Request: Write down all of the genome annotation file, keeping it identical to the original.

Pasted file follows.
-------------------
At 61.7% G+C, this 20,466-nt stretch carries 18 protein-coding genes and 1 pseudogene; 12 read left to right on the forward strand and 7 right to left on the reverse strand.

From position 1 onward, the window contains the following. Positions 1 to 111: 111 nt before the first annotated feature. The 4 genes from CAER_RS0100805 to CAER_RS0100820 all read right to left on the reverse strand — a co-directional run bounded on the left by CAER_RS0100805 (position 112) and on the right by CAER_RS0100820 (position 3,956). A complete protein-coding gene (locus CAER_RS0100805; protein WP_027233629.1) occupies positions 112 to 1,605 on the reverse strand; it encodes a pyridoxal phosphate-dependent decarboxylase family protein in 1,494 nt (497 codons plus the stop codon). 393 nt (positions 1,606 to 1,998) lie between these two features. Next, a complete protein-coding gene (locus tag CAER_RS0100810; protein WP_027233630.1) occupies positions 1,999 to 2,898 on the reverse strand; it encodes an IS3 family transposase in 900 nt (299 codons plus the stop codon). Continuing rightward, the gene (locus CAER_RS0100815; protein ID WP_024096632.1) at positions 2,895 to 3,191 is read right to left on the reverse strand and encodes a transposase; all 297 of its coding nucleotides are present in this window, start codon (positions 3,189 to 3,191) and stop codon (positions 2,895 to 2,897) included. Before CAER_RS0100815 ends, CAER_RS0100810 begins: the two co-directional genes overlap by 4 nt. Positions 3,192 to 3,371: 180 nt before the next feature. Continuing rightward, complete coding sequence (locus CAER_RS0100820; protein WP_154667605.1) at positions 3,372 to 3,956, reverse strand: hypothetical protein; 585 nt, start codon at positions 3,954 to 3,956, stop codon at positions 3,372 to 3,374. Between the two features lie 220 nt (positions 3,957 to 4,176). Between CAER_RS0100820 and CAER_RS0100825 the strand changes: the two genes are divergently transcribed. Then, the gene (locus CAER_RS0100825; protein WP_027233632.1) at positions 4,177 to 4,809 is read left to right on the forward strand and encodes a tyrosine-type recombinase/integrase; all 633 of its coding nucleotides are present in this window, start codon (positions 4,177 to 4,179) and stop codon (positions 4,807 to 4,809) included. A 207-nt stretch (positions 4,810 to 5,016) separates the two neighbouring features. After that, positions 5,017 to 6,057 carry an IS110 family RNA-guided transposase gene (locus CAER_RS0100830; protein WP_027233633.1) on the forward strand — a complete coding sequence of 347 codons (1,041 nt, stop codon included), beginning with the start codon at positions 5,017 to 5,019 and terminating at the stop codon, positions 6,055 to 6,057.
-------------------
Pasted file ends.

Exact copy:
At 61.7% G+C, this 20,466-nt stretch carries 18 protein-coding genes and 1 pseudogene; 12 read left to right on the forward strand and 7 right to left on the reverse strand.

From position 1 onward, the window contains the following. Positions 1 to 111: 111 nt before the first annotated feature. The 4 genes from CAER_RS0100805 to CAER_RS0100820 all read right to left on the reverse strand — a co-directional run bounded on the left by CAER_RS0100805 (position 112) and on the right by CAER_RS0100820 (position 3,956). A complete protein-coding gene (locus CAER_RS0100805; protein WP_027233629.1) occupies positions 112 to 1,605 on the reverse strand; it encodes a pyridoxal phosphate-dependent decarboxylase family protein in 1,494 nt (497 codons plus the stop codon). 393 nt (positions 1,606 to 1,998) lie between these two features. Next, a complete protein-coding gene (locus tag CAER_RS0100810; protein WP_027233630.1) occupies positions 1,999 to 2,898 on the reverse strand; it encodes an IS3 family transposase in 900 nt (299 codons plus the stop codon). Continuing rightward, the gene (locus CAER_RS0100815; protein ID WP_024096632.1) at positions 2,895 to 3,191 is read right to left on the reverse strand and encodes a transposase; all 297 of its coding nucleotides are present in this window, start codon (positions 3,189 to 3,191) and stop codon (positions 2,895 to 2,897) included. Before CAER_RS0100815 ends, CAER_RS0100810 begins: the two co-directional genes overlap by 4 nt. Positions 3,192 to 3,371: 180 nt before the next feature. Continuing rightward, complete coding sequence (locus CAER_RS0100820; protein WP_154667605.1) at positions 3,372 to 3,956, reverse strand: hypothetical protein; 585 nt, start codon at positions 3,954 to 3,956, stop codon at positions 3,372 to 3,374. Between the two features lie 220 nt (positions 3,957 to 4,176). Between CAER_RS0100820 and CAER_RS0100825 the strand changes: the two genes are divergently transcribed. Then, the gene (locus CAER_RS0100825; protein WP_027233632.1) at positions 4,177 to 4,809 is read left to right on the forward strand and encodes a tyrosine-type recombinase/integrase; all 633 of its coding nucleotides are present in this window, start codon (positions 4,177 to 4,179) and stop codon (positions 4,807 to 4,809) included. A 207-nt stretch (positions 4,810 to 5,016) separates the two neighbouring features. After that, positions 5,017 to 6,057 carry an IS110 family RNA-guided transposase gene (locus CAER_RS0100830; protein WP_027233633.1) on the forward strand — a complete coding sequence of 347 codons (1,041 nt, stop codon included), beginning with the start codon at positions 5,017 to 5,019 and terminating at the stop codon, positions 6,055 to 6,057.